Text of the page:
A California restaurant is using tabletop air purifiers and an air quality specialist to make indoor dining safe again. (Photo: Sierra Mar)
Just south of Monterey, California, a fine dining restaurant is experimenting with ways to make it’s indoor dining room safer.
Located inside the Post Ranch Inn in Loma Vista, and with floor-to-ceiling views of the Paciifc Ocean, Sierra Mar is a Big Sur attraction. Thankfully, the Pandemic did not claim Sierra Mar, it re-opened in March 2021 – but with a few noticeable changes.
In addition to the 18 mini tabletop air purifiers, there are now 10 HEPA air purifiers strategically placed throughout the establishment, four sensors measuring air quality in real time and an upgrading HVAC system. There’s also an air quality specialist seated in the back of the bar, constantly monitoring the air quality.
A Breath of Fresh Air
“Ventilation has to keep up with the head count,” says Mark Hernadez, a professor of Environmental Engineering at the University of Colorado. He was brought in to oversee the “experiment” and designed the system at Sierra Mar.
Mark has deployed several indoor air quality monitoring systems for several Colorado schools and believes even after the pandemic, his services will continue to be in high demand.
Partially paid for by a regional foundation, Sierra Mar’s upgraded air system costs $30,000.
Mike Freed is the managing partner of the Post Ranch Inn, the luxury resort that Sierra Mar is a part of, “I’ve become obsessed with air quality.”
He spent $7500 to buy the air purification equipment and knows the investment is making his Guests feel safer dining indoors. Why? His system completely replenishes the air in the dining room with fresh, Big Sur air up to six times an hour. The results? Near hospital-grade quality air.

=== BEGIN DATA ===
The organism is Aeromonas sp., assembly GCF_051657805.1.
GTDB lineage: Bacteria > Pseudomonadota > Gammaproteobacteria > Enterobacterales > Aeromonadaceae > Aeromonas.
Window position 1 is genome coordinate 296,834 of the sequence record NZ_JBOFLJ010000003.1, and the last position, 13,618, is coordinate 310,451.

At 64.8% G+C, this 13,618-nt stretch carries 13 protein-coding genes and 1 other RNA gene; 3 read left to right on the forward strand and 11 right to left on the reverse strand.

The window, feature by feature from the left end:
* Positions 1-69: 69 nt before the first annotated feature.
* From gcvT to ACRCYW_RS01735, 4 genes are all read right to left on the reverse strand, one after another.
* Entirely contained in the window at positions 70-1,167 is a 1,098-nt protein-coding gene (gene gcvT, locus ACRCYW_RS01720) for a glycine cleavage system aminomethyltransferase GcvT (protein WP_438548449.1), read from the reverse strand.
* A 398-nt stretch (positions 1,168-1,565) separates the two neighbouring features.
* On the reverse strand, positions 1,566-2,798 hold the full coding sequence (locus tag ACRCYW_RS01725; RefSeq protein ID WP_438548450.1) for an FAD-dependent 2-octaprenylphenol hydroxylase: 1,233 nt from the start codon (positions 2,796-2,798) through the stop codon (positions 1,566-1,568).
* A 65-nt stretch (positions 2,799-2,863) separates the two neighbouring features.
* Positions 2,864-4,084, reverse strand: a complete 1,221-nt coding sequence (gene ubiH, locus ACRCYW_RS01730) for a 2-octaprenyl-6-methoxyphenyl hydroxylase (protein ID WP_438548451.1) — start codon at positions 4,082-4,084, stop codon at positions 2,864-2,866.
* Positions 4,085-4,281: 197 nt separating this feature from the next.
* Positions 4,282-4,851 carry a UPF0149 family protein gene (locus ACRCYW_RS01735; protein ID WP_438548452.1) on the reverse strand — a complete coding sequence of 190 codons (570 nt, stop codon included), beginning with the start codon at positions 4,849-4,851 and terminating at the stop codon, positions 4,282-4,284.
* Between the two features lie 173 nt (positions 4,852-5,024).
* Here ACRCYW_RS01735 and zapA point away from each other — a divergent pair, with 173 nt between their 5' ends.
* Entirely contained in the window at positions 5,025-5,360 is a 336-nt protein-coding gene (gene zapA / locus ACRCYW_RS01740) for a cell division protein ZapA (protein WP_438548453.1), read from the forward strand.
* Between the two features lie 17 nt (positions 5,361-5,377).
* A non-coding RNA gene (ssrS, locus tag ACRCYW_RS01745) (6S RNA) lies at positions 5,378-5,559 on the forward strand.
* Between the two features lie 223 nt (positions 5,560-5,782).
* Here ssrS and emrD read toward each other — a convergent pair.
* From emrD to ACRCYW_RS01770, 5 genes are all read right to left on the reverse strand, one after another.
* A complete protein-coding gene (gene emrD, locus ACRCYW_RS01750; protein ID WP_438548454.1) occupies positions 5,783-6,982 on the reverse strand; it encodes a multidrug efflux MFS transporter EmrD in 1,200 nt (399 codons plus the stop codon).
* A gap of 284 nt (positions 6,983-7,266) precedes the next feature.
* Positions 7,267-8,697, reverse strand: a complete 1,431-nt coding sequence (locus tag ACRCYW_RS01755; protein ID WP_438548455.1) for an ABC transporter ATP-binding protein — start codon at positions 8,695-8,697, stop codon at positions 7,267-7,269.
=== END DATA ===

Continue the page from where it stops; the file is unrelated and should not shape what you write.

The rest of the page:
Guests at Post Ranch Inn can even check the air quality there from the resorts website.
Since the Coronavirus (or for that matter, any virus or particulates) linger longer indoors, air flow (and more specifically, improved airflow) will be a primary focus of restaurant and retail operators moving forward.
While no system offers 100% protection, both scientists and researchers who have seen the Sierra Mar set up are convinced it’s a step in the right direction and can significantly help to reduce risk.
“I don’t think it’s rocket science,” Freed says, “which is why it’s mind-boggling to me that the public health officials aren’t talking to the building scientists.”
Re-organize Your Floorplan & Airflow
Linsey Marr is a expert on aerosols at Virginia Tech, she explains the virus “is carried in aerosols that are larger because the virus comes out with lots of salts and proteins that are in respiratory fluid,” but says of the system at Sierra Mar, “Having good mixing, good filtration of the air in the restaurant generally, you will reduce exposure to people at other tables.”
In addition to reduced capacity, plexiglass dividers and other tools, Sierra Mar uses Mila air purifiers that pull air from under the unit and all four sides. The systems then clean and recirculate the air several times an hour (and relatively quietly) – which is key for a restaurant setting – especially where people raise their voices to talk over the ambience and spew particles that hang in the air.
That Pacific breeze helps, too. Having the ability to open the restaurant to the fresh ocean air helps naturally purify the restaurant air, even on chilly nights. And guess what? When diners eat inside, no one’s complaining about the cold.
While you may not have the money to purchase a new air filtration system, you definitely want to consider re-org’ing your dining room for better air flow. EyeSpy’s restaurant consultants can help you find your dining room’s “feng shui.” We can also put you in touch with air quality and HVAC experts.